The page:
Digging into Disappearances: A Guide to Investigating Missing People and Organized Crime

বাংলা | Español

Millions of people disappear every year, according to the International Commission on Missing People, and organized crime is involved in many of these cases. The violence associated with drug trafficking in particular, but also wildlife smuggling, resource theft, human trafficking, and other criminal rackets, plays a key role in many of the disappearances. Journalists act as both a deterrent to this kind of criminal conduct and as public-minded investigators, particularly where the rule of law has broken down.At its most sophisticated, organized crime is transnational, highly organized, and often systemic. It features in everyday life, infiltrating systems and groups that are essential to society. Disappearances are often a byproduct of this criminal activity.

El investigador en la sombra: Alberto Donadío


Alberto Donadío ha sido llamado el padre del derecho a la información pública en Colombia y es uno de los pioneros del periodismo investigativo en América Latina. Paradójicamente, es también un personaje poco conocido. 

Comenzó a investigar como un abogado y activista pro bono a finales de los años 60, documentando violaciones a los derechos de los ciudadanos y delitos ambientales. Luego sería contratado formalmente como uno de los “tres mosqueteros” que conformaron la unidad de investigación del periódico colombiano El Tiempo, la primera de este tipo en el país. Sus revelaciones fueron legendarias; mucho menos conocido fue el papel crucial de Donadío en muchas de ellas.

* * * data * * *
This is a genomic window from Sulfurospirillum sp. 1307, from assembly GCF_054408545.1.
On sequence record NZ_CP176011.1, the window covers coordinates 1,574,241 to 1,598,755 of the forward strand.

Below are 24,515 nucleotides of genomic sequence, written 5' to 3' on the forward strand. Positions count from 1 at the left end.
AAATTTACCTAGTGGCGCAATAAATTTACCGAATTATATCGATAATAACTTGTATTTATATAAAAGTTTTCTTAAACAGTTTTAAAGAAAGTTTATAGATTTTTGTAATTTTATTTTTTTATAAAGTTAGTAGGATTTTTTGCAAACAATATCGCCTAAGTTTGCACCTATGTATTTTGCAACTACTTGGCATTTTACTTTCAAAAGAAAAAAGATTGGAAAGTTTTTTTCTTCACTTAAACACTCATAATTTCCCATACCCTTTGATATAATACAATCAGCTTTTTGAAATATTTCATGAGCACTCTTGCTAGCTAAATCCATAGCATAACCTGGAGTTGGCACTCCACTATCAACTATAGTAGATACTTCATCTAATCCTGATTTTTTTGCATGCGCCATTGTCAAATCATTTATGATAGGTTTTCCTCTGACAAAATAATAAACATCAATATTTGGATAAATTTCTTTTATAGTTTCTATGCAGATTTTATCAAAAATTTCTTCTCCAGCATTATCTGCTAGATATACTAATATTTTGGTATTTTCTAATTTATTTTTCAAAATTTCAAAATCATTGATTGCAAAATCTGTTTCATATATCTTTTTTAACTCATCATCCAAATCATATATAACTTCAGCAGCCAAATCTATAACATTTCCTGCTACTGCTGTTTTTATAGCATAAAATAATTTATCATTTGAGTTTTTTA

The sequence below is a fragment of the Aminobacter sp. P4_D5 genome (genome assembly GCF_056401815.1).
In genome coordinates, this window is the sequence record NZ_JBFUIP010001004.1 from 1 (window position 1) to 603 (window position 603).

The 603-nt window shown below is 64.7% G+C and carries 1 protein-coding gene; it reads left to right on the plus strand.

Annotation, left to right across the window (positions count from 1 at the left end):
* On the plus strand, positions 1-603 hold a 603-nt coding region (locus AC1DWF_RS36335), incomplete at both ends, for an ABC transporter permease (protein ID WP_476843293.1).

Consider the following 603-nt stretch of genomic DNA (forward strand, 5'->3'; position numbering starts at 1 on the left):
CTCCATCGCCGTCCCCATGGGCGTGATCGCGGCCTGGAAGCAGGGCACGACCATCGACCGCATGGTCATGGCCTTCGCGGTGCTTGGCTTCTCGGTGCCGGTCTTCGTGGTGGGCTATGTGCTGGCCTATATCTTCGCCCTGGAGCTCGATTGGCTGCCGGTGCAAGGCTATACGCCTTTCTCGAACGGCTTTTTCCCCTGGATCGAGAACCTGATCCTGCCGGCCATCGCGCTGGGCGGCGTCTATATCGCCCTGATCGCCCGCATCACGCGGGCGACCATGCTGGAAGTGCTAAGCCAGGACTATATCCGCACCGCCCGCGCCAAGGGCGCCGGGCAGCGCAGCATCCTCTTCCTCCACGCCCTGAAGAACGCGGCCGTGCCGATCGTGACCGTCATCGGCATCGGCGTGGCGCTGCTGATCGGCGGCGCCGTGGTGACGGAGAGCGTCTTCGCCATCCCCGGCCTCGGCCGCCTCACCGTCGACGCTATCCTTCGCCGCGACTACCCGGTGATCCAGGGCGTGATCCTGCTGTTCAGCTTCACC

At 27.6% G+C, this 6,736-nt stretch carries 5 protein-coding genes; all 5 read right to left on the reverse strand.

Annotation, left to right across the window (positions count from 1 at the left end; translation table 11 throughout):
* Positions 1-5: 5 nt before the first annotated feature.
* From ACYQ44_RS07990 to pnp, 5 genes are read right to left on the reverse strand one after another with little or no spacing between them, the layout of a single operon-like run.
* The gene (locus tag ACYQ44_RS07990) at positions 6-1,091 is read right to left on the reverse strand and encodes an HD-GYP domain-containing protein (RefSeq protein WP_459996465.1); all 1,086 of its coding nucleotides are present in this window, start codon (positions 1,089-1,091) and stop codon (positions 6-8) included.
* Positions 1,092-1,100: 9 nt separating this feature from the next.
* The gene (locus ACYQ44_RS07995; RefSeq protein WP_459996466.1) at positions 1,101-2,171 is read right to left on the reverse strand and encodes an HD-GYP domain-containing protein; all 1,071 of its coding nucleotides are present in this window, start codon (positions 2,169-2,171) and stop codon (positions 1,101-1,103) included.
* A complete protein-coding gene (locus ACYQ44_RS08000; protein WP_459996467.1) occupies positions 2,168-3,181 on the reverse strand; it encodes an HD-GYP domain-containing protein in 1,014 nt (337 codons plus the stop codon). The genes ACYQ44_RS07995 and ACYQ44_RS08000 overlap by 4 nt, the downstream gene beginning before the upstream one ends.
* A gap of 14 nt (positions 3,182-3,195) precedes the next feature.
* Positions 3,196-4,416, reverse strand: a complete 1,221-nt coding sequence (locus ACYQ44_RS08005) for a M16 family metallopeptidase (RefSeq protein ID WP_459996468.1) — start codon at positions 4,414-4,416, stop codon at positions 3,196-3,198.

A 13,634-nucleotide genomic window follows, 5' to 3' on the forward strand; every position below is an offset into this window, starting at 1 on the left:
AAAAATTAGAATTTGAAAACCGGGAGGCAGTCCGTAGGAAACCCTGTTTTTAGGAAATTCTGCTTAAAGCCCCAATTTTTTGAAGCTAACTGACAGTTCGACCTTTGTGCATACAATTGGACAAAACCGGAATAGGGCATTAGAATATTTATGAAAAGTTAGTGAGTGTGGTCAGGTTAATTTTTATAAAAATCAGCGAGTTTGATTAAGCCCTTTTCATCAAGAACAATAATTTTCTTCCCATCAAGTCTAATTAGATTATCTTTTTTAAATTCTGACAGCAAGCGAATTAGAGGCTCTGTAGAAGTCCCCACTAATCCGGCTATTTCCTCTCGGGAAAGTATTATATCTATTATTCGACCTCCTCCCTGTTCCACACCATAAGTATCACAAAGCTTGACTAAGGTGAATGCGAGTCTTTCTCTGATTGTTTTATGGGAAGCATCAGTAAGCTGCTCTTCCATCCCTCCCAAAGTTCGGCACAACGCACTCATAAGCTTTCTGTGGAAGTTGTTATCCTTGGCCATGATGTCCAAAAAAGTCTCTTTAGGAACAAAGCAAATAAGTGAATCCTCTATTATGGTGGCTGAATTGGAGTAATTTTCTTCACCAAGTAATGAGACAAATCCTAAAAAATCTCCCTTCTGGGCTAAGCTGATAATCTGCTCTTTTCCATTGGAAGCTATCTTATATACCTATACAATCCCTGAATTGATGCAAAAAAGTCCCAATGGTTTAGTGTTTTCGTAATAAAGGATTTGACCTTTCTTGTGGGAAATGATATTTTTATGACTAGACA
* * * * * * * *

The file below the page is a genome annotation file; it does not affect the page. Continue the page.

Después de dejar el periódico, Donadío dedicó su vida a investigar y a escribir libros. Ha publicado más de 10 sobre casi todos los escándalos financieros y de corrupción de los últimos 30 años, un perfil del ex dictador Gustavo Rojas Pinilla, sobre el papel oculto de Colombia en la Segunda Guerra Mundial, y sobre la guerra del país con el Perú.

The Unknown Muckraker: Alberto Donadío

Alberto Donadío is one of the pioneers of investigative journalism in Latin America, yet he remains a largely unknown figure. GIJN spoke to Colombian journalist Juan Serrano, who has written an award-winning book about the muckraker’s life and work.

GIJN’s Data Journalism Top 10: Trump Country, Conga Lines and the Nerds in the Corner

What’s the global data journalism community tweeting about this week? Our NodeXL #ddj mapping from May 7 to 13 finds @adamrpearce brilliantly illustrating the problem and causes of backed up trains along the New York subway, @Textyorgua_Eng highlights the destruction of Ukraine’s landscape due to illegal amber mining and @duc_qn analyzes which university gives you the best bang for your buck.

Mapping the Powerful: Poderopedia Takes Know-How Across Borders

In December 2012, Poderopedia was launched in Chile to map who is who in business and politics in the country, with the goals of promoting transparency and accountability, and revealing potential conflicts of interest among the most influential political, civic and business leaders, as well as companies and institutions. The platform is now a wealth of information about the powerful in Chile. At this writing, it contains info on 3,107 individuals, 1,398 companies and 812 institutions.